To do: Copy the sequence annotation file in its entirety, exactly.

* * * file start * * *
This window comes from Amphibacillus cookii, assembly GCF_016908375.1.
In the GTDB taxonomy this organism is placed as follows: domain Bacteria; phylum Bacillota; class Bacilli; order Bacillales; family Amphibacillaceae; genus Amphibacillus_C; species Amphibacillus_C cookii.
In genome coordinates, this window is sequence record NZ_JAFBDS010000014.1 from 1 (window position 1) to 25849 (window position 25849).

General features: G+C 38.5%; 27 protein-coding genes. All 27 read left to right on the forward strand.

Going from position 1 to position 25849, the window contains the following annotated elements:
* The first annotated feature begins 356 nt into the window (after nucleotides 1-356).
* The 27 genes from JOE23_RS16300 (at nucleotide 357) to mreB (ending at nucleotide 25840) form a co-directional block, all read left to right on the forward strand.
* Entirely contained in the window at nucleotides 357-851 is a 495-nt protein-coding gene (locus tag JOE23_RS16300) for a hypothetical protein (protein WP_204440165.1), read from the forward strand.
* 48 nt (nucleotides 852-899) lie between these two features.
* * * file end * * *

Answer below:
This window comes from Amphibacillus cookii, assembly GCF_016908375.1.
In the GTDB taxonomy this organism is placed as follows: domain Bacteria; phylum Bacillota; class Bacilli; order Bacillales; family Amphibacillaceae; genus Amphibacillus_C; species Amphibacillus_C cookii.
In genome coordinates, this window is sequence record NZ_JAFBDS010000014.1 from 1 (window position 1) to 25849 (window position 25849).

General features: G+C 38.5%; 27 protein-coding genes. All 27 read left to right on the forward strand.

Going from position 1 to position 25849, the window contains the following annotated elements:
* The first annotated feature begins 356 nt into the window (after nucleotides 1-356).
* The 27 genes from JOE23_RS16300 (at nucleotide 357) to mreB (ending at nucleotide 25840) form a co-directional block, all read left to right on the forward strand.
* Entirely contained in the window at nucleotides 357-851 is a 495-nt protein-coding gene (locus tag JOE23_RS16300) for a hypothetical protein (protein WP_204440165.1), read from the forward strand.
* 48 nt (nucleotides 852-899) lie between these two features.